South African Protesters Demand Crackdown On Femicide

With placards stating "enough is enough", hundreds of protesters marched in Johannesburg on Friday to protest at gender-based violence in one of the world's most crime-ridden countries.


With placards stating “enough is enough”, hundreds of protesters marched in Johannesburg on Friday to protest at gender-based violence in one of the world’s most crime-ridden countries.

Demonstrations in South Africa have been mounting over the rising toll of murders, rapes and abuse of women and girls, and a sense of impunity and government failure that surrounds it.

“I deal with kids coming through my door complaining about rape,” said Tshego Modisane, a 27-year-old teacher from the township of Soweto.

“They say ‘I have been raped by my uncle, violated by my dad, my step-dad,'” she told AFP, clutching a sign that read “YES #menaretrash”.

“All these kids are vulnerable girls who have nowhere else to go.”

Police crime figures released on Thursday showed that sexual offences including rape rose 4.6 per cent over a year.

More than 40,000 incidents of rape were reported to the police between April 2018 and March 2019 – a figure likely to be far short of the true numbers.

President Cyril Ramaphosa vowed to review laws and crackdown on perpetrators last week, after hundreds of women assembled on the sidelines of an economic summit in Cape Town to draw attention to the issue.

But frustrated by the pace of change, some 500 demonstrators – mainly women – gathered again in Johannesburg to demand “action not words”.

“It will not be business as usual,” they chanted, as police watched on the sidelines.

“The law just has to be stricter. There should be no bail for rapists, it’s ridiculous,” said Natalie Pool, 36, adding that she remained sceptical about Ramaphosa’s promises.


‘Hush Culture’

Blood-stained sheets and clothing were laid out in front of Johannesburg’s stock exchange in Sandton – one of the city’s most affluent areas – to call for more support from businesses and banks.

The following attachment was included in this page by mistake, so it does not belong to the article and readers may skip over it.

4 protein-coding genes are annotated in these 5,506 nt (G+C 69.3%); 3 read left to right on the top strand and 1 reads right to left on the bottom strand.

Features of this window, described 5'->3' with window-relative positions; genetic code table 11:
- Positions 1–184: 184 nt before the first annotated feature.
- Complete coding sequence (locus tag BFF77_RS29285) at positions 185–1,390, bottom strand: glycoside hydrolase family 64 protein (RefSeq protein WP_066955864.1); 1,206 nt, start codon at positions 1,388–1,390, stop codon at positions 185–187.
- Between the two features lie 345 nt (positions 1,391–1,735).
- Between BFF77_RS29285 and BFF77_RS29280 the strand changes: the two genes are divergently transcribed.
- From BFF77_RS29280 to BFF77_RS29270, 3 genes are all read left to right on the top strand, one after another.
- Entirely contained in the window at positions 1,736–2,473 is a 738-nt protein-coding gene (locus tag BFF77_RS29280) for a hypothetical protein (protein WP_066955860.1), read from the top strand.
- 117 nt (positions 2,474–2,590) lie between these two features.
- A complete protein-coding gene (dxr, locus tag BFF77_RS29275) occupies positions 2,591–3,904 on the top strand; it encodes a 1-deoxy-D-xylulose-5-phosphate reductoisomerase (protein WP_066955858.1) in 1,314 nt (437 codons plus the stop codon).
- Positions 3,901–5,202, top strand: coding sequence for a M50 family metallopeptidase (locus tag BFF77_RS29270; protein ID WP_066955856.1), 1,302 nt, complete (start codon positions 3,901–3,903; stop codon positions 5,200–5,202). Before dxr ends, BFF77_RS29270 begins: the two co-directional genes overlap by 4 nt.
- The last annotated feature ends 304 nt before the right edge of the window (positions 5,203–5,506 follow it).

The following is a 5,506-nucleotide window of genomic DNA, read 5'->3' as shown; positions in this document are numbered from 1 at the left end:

“Dear private sector, your silence is uncomfortable,” an organiser shouted into a megaphone, before inviting participants to observe a moment of silence for the latest victims.

South Africans have recently been shocked by the separate murders of three young women.

A 19-year old university student and a 14-year old schoolgirl were killed in Cape Town earlier this month – the former raped and beaten to death on her way to a post office.


Boxing champion Leighandre “Baby Lee” Jegels, 25, was allegedly shot dead by her partner, who was a police officer, last month.

Their stories triggered outcry and soul-searching in a country that often appears numb to murder and sexual violence.

“There was a whole lot of hush culture when it came to abuse, particularly around gender-based violence and sexual issues,” Eden Bohulu, 22, told AFP at the protest.

“These issues have always existed but I think it’s only now that we’ve decided to fight.”

Siboso Mohlwayo was among the minority of men attending the event.

A young astronomy student, he was protesting in support of his sister, now in high school, who was sexually assaulted as a child.

He was disappointed by the male turnout.

“All of them should have come out as it’s their responsibility as humans to fight,” he said, the word “Amandla” – Zulu for “power” – printed on his T-shirt.

Their absence, he said, “shows how much disappointment we can expect from our own nation.”